One of the more notable curators is Tuma Basa, the ear behind Rap Caviar. Basa broke Lil Uzi Vert’s career wide open, more than doubling his stream totals from 450,000 to over 1,000,000 simply by adding him to the playlist. Rap Caviar is the second largest playlist on Spotify with just shy of 9M followers. A&Rs, managers and artists alike were courting Tuma as if he was royalty prior to his recent departure. With a few strokes of his keyboard Tuma was able to make or break an artist’s career. Often times these placements on the playlist are arranged weeks or months prior to a release. For the business end of the industry, strong playlisting has become synonymous with success.

In a world filled with increasing amounts of automation, playlists are poised to remain a human-driven niche. Not everything can be broken down into code. There are intangibles, intuitions and emotions that govern how we interact with music. Discovering new music can inspire us to write novels, paint great works, move our bodies in ways we never have and more importantly, nurture our souls. As long as we have the complex and passionate relationship with music, these curators will continue to craft the soundtracks to our lives, and the music industry will continue to do everything in their power to get their artists in prime positions on notable playlists.

State Of The Music Industry

But the music biz is in control…

As we wrap up the end of 2016 and all the “best of lists”  are being showcased and reviewed with the hit songs and albums that dominated the year, we’re starting to think about the state of the music industry.

Just last week the Grammys revealed their list of nominees. We saw some familiar faces and some newcomers. One of those is Chance The Rapper who is up for seven awards, and he, unlike his other nominated brethren, has no record label to call home.

With the democratization of the internet, we’ve seen artists of all kinds become more empowered than ever to take control of their work, and Chance’s success this year as well as the success of other nominees from “Drake” to “Beyonce” represents a new vitality for the industry. This outlook is a stark contrast from the past rocky decade, where the inception of Napster created a catalyst that opened Pandora’s box and led to to the cannibalization of music revenues. CD’s became obsolete as did purchasing digital albums and singles. Now the music industry seems to have a handle on the business.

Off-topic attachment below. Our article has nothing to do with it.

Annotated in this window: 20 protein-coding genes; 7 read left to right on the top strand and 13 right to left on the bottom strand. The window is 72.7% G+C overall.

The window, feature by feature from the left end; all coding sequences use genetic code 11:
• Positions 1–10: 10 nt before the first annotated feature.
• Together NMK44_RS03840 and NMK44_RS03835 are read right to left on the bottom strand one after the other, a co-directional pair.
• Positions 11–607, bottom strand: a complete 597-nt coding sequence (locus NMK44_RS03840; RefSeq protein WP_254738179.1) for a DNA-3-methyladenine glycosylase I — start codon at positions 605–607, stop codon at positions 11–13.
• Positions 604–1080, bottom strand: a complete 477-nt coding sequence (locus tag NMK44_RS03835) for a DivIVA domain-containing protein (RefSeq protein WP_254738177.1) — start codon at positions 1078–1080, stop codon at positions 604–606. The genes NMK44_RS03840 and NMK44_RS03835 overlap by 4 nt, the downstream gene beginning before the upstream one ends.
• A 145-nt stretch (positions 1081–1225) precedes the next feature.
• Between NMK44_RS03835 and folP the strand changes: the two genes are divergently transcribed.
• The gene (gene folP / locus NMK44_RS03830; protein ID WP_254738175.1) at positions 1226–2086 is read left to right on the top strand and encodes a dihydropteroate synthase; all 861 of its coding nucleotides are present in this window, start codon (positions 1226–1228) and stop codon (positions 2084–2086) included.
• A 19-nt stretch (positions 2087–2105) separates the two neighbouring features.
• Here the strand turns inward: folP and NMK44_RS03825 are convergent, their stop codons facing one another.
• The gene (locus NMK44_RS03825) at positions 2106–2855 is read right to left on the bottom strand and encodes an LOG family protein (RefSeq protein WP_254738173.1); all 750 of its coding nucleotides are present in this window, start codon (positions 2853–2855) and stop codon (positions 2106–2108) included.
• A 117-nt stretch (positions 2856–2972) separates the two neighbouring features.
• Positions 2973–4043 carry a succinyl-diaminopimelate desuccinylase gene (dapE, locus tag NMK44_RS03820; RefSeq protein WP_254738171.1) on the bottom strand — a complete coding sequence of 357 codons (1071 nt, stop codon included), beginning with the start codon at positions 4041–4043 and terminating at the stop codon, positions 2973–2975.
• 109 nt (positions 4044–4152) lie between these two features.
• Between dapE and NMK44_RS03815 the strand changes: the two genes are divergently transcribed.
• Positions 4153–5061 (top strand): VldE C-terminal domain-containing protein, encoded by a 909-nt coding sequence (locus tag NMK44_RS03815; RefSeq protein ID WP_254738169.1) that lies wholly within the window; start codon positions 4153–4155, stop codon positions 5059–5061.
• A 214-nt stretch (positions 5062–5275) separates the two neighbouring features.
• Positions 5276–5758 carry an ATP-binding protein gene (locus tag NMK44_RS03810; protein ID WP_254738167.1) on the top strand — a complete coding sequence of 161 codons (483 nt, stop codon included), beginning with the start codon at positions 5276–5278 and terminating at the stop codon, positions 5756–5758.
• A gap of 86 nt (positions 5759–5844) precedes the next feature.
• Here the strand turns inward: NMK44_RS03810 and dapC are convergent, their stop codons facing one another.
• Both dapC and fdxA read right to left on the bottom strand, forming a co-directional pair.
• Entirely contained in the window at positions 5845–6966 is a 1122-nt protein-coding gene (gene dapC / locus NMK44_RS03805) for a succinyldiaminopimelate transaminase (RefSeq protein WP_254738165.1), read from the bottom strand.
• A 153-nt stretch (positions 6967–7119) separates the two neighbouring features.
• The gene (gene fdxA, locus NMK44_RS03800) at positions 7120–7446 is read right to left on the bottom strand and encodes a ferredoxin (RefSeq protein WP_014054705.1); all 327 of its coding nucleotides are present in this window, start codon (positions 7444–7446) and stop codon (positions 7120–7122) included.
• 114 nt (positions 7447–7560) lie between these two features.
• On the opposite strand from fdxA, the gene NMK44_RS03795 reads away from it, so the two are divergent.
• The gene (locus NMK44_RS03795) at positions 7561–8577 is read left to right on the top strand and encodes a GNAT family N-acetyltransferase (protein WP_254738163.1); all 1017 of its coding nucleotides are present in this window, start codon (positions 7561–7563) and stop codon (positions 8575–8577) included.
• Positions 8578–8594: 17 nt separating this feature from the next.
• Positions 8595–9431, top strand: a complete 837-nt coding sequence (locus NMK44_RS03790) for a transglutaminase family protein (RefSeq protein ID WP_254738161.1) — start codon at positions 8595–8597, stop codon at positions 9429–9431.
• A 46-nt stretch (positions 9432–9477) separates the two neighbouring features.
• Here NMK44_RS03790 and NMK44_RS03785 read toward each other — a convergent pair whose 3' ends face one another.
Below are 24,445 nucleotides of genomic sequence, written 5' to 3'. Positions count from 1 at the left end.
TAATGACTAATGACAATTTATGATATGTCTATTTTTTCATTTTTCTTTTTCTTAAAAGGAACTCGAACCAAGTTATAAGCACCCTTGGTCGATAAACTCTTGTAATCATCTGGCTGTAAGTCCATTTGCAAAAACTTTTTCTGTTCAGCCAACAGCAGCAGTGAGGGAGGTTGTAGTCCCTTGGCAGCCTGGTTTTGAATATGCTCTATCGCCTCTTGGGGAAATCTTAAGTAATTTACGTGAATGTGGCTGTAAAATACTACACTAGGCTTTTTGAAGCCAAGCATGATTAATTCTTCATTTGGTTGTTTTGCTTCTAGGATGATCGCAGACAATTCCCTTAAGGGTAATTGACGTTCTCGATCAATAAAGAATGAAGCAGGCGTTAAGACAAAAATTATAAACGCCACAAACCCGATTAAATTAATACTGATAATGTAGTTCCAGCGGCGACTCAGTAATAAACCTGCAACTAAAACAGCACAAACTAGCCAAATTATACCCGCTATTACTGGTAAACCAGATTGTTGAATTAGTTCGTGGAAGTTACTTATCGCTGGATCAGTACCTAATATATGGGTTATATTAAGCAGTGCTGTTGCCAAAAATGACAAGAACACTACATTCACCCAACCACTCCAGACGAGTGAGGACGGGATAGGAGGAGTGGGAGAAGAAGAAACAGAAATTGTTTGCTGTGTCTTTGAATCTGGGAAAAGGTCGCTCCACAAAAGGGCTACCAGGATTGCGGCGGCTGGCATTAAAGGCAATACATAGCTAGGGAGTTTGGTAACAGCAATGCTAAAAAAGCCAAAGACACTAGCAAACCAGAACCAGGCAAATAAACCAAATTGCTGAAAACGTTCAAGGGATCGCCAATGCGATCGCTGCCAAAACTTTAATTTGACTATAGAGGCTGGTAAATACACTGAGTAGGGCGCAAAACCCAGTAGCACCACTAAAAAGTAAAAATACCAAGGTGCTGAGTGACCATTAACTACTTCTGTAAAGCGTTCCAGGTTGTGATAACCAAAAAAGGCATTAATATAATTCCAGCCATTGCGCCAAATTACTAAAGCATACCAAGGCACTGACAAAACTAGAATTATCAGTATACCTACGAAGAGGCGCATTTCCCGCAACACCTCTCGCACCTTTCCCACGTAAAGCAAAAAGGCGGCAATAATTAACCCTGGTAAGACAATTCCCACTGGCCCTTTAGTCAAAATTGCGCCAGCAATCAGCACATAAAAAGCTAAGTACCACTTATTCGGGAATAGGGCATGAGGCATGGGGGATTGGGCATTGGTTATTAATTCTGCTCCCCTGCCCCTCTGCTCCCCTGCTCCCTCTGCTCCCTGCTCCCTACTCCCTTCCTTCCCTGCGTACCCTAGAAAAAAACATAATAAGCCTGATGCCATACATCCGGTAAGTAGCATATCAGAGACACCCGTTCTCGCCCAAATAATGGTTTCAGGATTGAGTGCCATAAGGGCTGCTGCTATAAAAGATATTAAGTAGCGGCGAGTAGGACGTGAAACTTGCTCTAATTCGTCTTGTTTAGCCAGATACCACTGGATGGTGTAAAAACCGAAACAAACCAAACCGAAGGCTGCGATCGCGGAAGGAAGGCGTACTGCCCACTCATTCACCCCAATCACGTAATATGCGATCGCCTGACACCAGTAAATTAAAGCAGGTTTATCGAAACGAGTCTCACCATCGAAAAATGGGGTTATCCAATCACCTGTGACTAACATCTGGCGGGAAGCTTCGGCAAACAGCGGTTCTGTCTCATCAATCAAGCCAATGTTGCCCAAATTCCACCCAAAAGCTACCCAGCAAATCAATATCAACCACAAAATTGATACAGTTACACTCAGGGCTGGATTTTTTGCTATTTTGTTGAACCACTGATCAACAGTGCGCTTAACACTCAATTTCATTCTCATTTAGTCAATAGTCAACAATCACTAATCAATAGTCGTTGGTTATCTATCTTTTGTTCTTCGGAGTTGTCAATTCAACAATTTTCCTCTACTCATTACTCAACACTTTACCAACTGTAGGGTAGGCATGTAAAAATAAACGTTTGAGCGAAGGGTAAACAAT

Apple Music just hit 20M paying subscribers after only 18 months of existence and Spotify has double that. Tidal is somewhere in the mix and alternative platforms like Soundcloud and Musical.ly are helping the music ecosystem. More confounding is the return of the vinyl record. Nostalgia and the experience of holding something tangible is becoming more valuable in an age where everything is “hands free” even though all this music is at our fingertips.

People should play close attention to the music industry, it often signifies where consumer behavior is heading. Live music, musical experiences and subscription platforms have brought the industry bottom line slowly back up. Their struggles and successes have been prophetic to what film, fashion and other industries will face quite soon. Streaming platforms are the new record labels, and the current issues with windowing and exclusives prove that content is king, and film + TV distribution platforms, even social networks like Snapchat, Facebook and the newly defunct Vine, are all facing similar conundrums.

Talent is still everything, the song is still everything, and as the music industry continues to figure itself out, the winners are the artists, platforms and businesses that have an authentic voice, provide a unique experience, and make their music most accessible to their fans. Chance gets people to the polls. Spotify is meeting fans wherever they are, and Apple is creating IP around all of its marquee artists. Music isn’t going away, it’s like oxygen, and those that succeed won’t just make people groove, but get them to take action, keeping fans coming back for more.